A 6,800-word Los Angeles Times article by Glenn Bunting on the cigar-chomping, money-making, deal-cutting multibillionaire Philip Anschutz is a piece of journalism for which newspapers live.
Here is how it works. Newspapers want to cover people involved in their community. Usually this involves an interview, a nice photo and a couple of quotes. Controversial subjects are addressed (hopefully), but that’s routine since people typically know about the controversies.
There are those occasions when the person does not want to be interviewed, or involved in the article, but wants to be left alone. But when you are worth $7.2 billion, give to charities and own sports teams, venues, a movie company (think Ray and The Lion, the Witch and the Wardrobe), the nation’s largest theatre chain, and an aspiring newspaper chain in three major cities, you should expect to attract some attention. And if you don’t cooperate, a reporter is not likely to write as kindly.
Bunting did a very nice job hooking the story to Anschutz’s activities in Los Angeles to make it a relevant local story for the Times. But it quickly becomes a review of court documents and interviews with people who have had legal spats with Anschutz. It is not an article about religion, but religion definitely slips in there through Anschutz’s spokesman, Jim Monaghan:
Anschutz’s religious beliefs have been scrutinized, especially within the movie business, because he is regarded as a moral conservative who has invested heavily in films that appeal to families and Christians.
Although Anschutz and his wife have worshiped at an Evangelical Presbyterian church in suburban Denver, they no longer do so, according to Monaghan. He said that Anschutz considers himself “spiritual” and now attends services at churches of various denominations. When in Southern California, friends say, he prefers spending occasional Sunday mornings on the golf course.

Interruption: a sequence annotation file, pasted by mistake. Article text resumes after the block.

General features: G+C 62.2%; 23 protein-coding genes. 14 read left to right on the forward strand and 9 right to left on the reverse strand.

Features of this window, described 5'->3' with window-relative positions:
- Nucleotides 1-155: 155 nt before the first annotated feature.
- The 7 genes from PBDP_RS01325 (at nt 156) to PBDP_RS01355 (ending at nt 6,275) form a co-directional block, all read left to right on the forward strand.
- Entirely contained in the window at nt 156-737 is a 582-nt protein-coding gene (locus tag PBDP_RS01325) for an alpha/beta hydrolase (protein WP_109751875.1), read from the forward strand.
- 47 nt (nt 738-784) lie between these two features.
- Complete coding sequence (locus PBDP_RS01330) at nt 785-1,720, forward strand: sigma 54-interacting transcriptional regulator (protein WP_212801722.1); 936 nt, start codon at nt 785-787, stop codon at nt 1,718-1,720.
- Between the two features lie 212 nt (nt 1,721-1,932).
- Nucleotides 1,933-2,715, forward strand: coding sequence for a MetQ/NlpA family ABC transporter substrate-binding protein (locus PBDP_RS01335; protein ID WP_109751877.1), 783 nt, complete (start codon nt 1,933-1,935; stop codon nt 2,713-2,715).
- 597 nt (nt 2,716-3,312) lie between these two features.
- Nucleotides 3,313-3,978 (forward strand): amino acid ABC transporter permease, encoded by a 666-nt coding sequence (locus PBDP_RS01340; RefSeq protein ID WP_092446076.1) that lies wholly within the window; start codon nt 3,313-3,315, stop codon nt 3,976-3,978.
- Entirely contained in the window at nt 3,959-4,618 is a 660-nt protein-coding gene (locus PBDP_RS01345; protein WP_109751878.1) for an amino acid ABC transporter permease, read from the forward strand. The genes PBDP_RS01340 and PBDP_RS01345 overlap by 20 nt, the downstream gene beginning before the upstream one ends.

That’s about as deep as the article goes in trying to understand Anschutz’s faith. This article is about money, power and scandal, but I think a more thorough look at Anschutz’s faith would have been compelling. That’s difficult because Anschutz obviously does not want anyone writing about his life, let alone his faith. For more on Anschutz and his faith, see Ross Douthat’s report for The Atlantic.
Anschutz’s press-averse ways make it difficult to do a balanced report, particularly regarding alleged improprieties with his Qwest telecommunications company and the gutting of the California State Teachers’ Retirement System:
Paula Smith, 56, a Denver mother of two teenagers, said she faces the prospect of working “until the day I die” after losing nearly $240,000 in retirement savings and $220,000 in the value of her Qwest stock.
Smith was hired as a technical writer for Mountain Bell in 1980 and took a buy-out in June 2001 — exactly one year after Qwest acquired the company.
It infuriates her that Anschutz has moved on to make spiritual films laced with moral messages.
“The thing I resent most about Anschutz is that he never steps up to the plate and holds himself accountable,” Smith said. “Funding ‘The Chronicles of Narnia’ is not going to exonerate him in the eyes of the Lord.”
Ouch. Knowing that Anschutz is a Christian, I believe he would agree with Smith’s statement based on basic Christian doctrine. Nothing we do on Earth will save us in the eyes of God. But how does one fit that into a newspaper article when the guy isn’t talking?
One of the more interesting segments of the article deals with Mel Gibson and a lawsuit his movie company filed against a Anschutz’s theatre chain, claiming that the company cheated the actor’s distribution company out of payments for The Passion of the Christ:
Testimony in the case disclosed that Anschutz’s theater group charged church groups a $500 “worship price” on top of the normal admission to attend special screenings of “The Passion of the Christ.” Regal routinely levies an administration fee to cover marketing and overhead costs for private screenings.
Gibson became so upset that he ordered his company to issue more than $500,000 in refunds to churches and Christian groups.
“Icon was shocked and disappointed that this additional fee (which was never reported to us) was being charged to faith-based organizations,” Icon wrote in a letter accompanying the refunds.
Worship prices for churches and Christian groups? Why the term “worship” and not the more routine “administrative fee”? That smells fishy.
Finally, as a person fascinated by the life of Howard Hughes, I am not persuaded by the article’s comparing Anschutz to Hughes.